21 1/4-inch ladyfish captures Driftwood Landing tourney's top award
Driftwood Landing is a small partnership efficiency condominium located on the business isle on the Isles of Capri, originally built in 1979 as a "fishing camp."
As has been the custom for the last four years, the efficiencies' winter residents held their much-loved ladyfish tournament. It did not matter to the 10 fishermen in kayaks and boats that the water temperature was a chilling 61 degrees.
They were too excited to feel the chill of the water or the cooler-than-normal winter breezes that were the backdrop to this year's tournament. Laughter and enthusiasm filled the dock behind the complex as each fisherman tried to out-do one another to prove their skills at being best at catching ladyfish.
As is the tradition, while the men are out fishing, the women entertain themselves with drinks and appetizers. The girls have decorated shirts with the Ladyfish Lounge logo. There is lots of laughter while waiting for their guys to return. It would be interesting if the tables were turned next year, and the men sent the women out to land their own ladyfish. The ladies think this is doubtful though, as the guys have so much fun being macho, and the ladies just enjoy sitting back, laughing and awaiting their men's return.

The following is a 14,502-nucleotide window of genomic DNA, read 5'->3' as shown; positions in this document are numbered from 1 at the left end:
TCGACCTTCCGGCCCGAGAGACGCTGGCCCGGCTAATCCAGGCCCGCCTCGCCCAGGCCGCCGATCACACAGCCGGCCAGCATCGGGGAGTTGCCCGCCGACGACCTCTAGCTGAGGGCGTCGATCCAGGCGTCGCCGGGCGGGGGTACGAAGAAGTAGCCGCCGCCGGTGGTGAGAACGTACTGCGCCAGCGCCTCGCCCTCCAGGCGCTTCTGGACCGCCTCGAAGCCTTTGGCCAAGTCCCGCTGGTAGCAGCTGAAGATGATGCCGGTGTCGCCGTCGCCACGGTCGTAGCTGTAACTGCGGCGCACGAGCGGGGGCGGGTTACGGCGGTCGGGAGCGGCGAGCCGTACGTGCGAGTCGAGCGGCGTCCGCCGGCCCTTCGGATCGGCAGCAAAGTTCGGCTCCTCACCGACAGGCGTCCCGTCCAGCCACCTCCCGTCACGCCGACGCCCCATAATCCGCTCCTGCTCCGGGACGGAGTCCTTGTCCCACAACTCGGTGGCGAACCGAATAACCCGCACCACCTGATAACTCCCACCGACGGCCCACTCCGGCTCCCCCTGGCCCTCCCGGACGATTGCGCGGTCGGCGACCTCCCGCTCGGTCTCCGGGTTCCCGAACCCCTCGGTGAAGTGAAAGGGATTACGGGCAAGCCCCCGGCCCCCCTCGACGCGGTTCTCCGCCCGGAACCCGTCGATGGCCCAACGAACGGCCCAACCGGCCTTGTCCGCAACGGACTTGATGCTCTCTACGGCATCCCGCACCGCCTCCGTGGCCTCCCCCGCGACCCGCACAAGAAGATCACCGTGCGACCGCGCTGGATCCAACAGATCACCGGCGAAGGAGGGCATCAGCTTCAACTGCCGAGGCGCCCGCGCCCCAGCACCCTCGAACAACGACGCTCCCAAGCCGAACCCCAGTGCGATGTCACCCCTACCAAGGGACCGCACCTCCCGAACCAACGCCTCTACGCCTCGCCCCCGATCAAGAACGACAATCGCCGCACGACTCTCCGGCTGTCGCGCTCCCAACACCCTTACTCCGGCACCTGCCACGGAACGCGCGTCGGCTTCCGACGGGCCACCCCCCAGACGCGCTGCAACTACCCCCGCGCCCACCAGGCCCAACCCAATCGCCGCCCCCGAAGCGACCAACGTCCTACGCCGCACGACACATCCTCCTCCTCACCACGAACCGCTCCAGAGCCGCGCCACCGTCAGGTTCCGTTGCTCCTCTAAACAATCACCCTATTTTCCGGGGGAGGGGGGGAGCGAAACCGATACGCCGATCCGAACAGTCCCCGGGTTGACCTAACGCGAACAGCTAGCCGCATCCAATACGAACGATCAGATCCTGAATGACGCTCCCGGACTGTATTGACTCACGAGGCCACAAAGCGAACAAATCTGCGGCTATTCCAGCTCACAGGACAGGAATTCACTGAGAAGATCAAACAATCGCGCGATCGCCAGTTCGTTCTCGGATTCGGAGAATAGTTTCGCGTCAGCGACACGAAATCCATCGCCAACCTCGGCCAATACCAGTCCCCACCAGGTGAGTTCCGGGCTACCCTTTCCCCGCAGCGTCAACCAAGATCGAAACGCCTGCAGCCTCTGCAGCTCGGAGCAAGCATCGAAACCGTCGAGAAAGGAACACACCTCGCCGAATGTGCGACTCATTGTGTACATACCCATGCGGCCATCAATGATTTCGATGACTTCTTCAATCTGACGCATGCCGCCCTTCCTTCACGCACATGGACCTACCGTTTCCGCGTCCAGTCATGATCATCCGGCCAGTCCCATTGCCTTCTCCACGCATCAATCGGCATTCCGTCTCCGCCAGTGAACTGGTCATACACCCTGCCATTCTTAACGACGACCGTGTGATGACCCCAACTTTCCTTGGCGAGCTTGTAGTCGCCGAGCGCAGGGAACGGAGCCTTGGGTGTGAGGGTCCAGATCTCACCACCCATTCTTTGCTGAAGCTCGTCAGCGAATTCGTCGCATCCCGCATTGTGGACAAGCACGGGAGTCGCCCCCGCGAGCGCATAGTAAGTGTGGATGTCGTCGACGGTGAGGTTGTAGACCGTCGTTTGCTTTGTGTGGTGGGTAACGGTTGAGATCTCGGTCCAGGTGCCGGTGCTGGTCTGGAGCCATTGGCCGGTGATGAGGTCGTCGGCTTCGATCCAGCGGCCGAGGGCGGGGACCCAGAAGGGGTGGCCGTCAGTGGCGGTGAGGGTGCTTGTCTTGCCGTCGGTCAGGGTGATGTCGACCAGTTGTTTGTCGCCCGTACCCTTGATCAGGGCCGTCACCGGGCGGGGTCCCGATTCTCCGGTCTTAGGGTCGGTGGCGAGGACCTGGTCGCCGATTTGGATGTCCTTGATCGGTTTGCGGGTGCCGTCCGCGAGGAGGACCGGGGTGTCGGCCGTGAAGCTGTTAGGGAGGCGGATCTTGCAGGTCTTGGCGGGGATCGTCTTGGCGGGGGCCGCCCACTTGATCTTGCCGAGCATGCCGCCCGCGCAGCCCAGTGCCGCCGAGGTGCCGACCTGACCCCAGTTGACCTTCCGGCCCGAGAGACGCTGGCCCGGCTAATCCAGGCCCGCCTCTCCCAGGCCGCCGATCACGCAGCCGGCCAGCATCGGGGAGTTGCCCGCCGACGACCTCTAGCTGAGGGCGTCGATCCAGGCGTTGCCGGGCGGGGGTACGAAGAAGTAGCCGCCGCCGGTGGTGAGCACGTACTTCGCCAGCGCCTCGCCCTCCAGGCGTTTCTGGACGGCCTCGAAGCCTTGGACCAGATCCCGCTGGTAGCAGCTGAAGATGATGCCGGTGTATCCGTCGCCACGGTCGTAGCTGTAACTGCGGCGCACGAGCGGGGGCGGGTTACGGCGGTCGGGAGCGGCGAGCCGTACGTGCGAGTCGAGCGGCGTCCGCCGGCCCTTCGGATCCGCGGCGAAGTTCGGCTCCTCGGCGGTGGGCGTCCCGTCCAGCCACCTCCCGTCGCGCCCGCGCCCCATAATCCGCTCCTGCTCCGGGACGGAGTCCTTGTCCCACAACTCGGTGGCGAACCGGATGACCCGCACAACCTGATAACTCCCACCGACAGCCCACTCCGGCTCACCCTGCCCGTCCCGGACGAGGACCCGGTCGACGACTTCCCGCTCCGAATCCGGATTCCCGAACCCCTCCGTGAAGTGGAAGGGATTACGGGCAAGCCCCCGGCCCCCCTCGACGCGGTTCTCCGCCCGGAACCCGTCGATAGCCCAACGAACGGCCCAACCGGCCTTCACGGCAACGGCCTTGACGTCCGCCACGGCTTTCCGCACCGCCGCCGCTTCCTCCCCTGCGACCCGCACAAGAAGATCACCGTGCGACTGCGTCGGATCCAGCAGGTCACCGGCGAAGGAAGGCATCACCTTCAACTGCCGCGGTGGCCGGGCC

For those who have never caught a ladyfish or don't know what they are, they have missed out on some of the best fishing fun ever. According to the Florida Fish and Wildlife Commission, ladyfish leap when they are hooked. This is what makes catching them so much fun, so say the fishermen.
Ladyfish look similar to juvenile tarpon. Interesting enough, Driftwood Landing is located on Tarpon Bay.
Ladyfish are primarily found inshore in bays and estuaries, however they may occasionally enter freshwater. Ladyfish often swim in tidal pools and canals and form large schools that harass bait fish at the surface. Ladyfish are considered to be a sport fish, and not truly edible. However, they are earning the reputation of being one of the most fun fish to catch. The Ladyfish eats just about any bait, will jump when hooked, tears off with line from the reel, and run circles around the boat when hooked. They also school up in large numbers, making them easier to catch. Ladyfish have earned the reputation of being one of the best fighting inshore fish that swims.
Charlie Dawes won this year's event by catching a ladyfish measuring 21 1/4 inches while fishing from his kayak. Dan Schoenherr, last year's winner, presented the trophy to Dawes, whose name will be engraved on it. Dawes will be allowed to keep the trophy in his possession for a year. The traveling trophy will be returned to Driftwood Landing next year to pass on to the next winner at the fifth annual tournament.
The Driftwood Landing fishermen and their ladies return year after year and are said to be "living and loving the high life."
Contact Ann Hall at firstname.lastname@example.org.